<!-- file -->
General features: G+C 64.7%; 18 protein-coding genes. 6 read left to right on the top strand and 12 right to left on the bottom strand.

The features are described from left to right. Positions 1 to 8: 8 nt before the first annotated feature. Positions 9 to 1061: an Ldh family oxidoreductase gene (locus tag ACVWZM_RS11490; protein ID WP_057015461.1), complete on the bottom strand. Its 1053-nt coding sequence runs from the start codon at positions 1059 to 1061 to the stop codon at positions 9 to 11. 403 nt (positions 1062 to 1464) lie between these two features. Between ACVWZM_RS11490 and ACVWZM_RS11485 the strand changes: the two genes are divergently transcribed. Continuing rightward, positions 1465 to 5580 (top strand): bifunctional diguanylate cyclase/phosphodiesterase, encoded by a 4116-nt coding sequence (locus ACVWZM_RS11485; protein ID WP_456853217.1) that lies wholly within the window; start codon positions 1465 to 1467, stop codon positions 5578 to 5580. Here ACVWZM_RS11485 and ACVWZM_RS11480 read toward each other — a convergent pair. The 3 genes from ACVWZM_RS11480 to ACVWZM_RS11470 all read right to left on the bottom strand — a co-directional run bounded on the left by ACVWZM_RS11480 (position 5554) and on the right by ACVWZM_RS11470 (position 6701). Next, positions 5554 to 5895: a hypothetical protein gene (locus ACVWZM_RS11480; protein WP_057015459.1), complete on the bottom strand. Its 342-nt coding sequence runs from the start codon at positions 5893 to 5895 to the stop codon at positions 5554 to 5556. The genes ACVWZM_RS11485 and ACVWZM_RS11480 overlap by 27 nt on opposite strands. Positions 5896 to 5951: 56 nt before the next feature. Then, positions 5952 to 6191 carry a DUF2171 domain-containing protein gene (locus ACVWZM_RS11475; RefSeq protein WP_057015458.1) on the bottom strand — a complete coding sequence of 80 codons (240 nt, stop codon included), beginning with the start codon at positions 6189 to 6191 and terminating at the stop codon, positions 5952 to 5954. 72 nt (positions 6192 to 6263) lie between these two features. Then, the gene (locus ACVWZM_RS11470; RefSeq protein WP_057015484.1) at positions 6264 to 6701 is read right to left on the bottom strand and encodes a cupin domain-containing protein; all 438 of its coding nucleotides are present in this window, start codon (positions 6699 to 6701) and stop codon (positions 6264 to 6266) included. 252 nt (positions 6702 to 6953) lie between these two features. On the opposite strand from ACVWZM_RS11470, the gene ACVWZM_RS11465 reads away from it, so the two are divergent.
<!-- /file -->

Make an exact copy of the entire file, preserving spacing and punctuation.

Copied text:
General features: G+C 64.7%; 18 protein-coding genes. 6 read left to right on the top strand and 12 right to left on the bottom strand.

The features are described from left to right. Positions 1 to 8: 8 nt before the first annotated feature. Positions 9 to 1061: an Ldh family oxidoreductase gene (locus tag ACVWZM_RS11490; protein ID WP_057015461.1), complete on the bottom strand. Its 1053-nt coding sequence runs from the start codon at positions 1059 to 1061 to the stop codon at positions 9 to 11. 403 nt (positions 1062 to 1464) lie between these two features. Between ACVWZM_RS11490 and ACVWZM_RS11485 the strand changes: the two genes are divergently transcribed. Continuing rightward, positions 1465 to 5580 (top strand): bifunctional diguanylate cyclase/phosphodiesterase, encoded by a 4116-nt coding sequence (locus ACVWZM_RS11485; protein ID WP_456853217.1) that lies wholly within the window; start codon positions 1465 to 1467, stop codon positions 5578 to 5580. Here ACVWZM_RS11485 and ACVWZM_RS11480 read toward each other — a convergent pair. The 3 genes from ACVWZM_RS11480 to ACVWZM_RS11470 all read right to left on the bottom strand — a co-directional run bounded on the left by ACVWZM_RS11480 (position 5554) and on the right by ACVWZM_RS11470 (position 6701). Next, positions 5554 to 5895: a hypothetical protein gene (locus ACVWZM_RS11480; protein WP_057015459.1), complete on the bottom strand. Its 342-nt coding sequence runs from the start codon at positions 5893 to 5895 to the stop codon at positions 5554 to 5556. The genes ACVWZM_RS11485 and ACVWZM_RS11480 overlap by 27 nt on opposite strands. Positions 5896 to 5951: 56 nt before the next feature. Then, positions 5952 to 6191 carry a DUF2171 domain-containing protein gene (locus ACVWZM_RS11475; RefSeq protein WP_057015458.1) on the bottom strand — a complete coding sequence of 80 codons (240 nt, stop codon included), beginning with the start codon at positions 6189 to 6191 and terminating at the stop codon, positions 5952 to 5954. 72 nt (positions 6192 to 6263) lie between these two features. Then, the gene (locus ACVWZM_RS11470; RefSeq protein WP_057015484.1) at positions 6264 to 6701 is read right to left on the bottom strand and encodes a cupin domain-containing protein; all 438 of its coding nucleotides are present in this window, start codon (positions 6699 to 6701) and stop codon (positions 6264 to 6266) included. 252 nt (positions 6702 to 6953) lie between these two features. On the opposite strand from ACVWZM_RS11470, the gene ACVWZM_RS11465 reads away from it, so the two are divergent.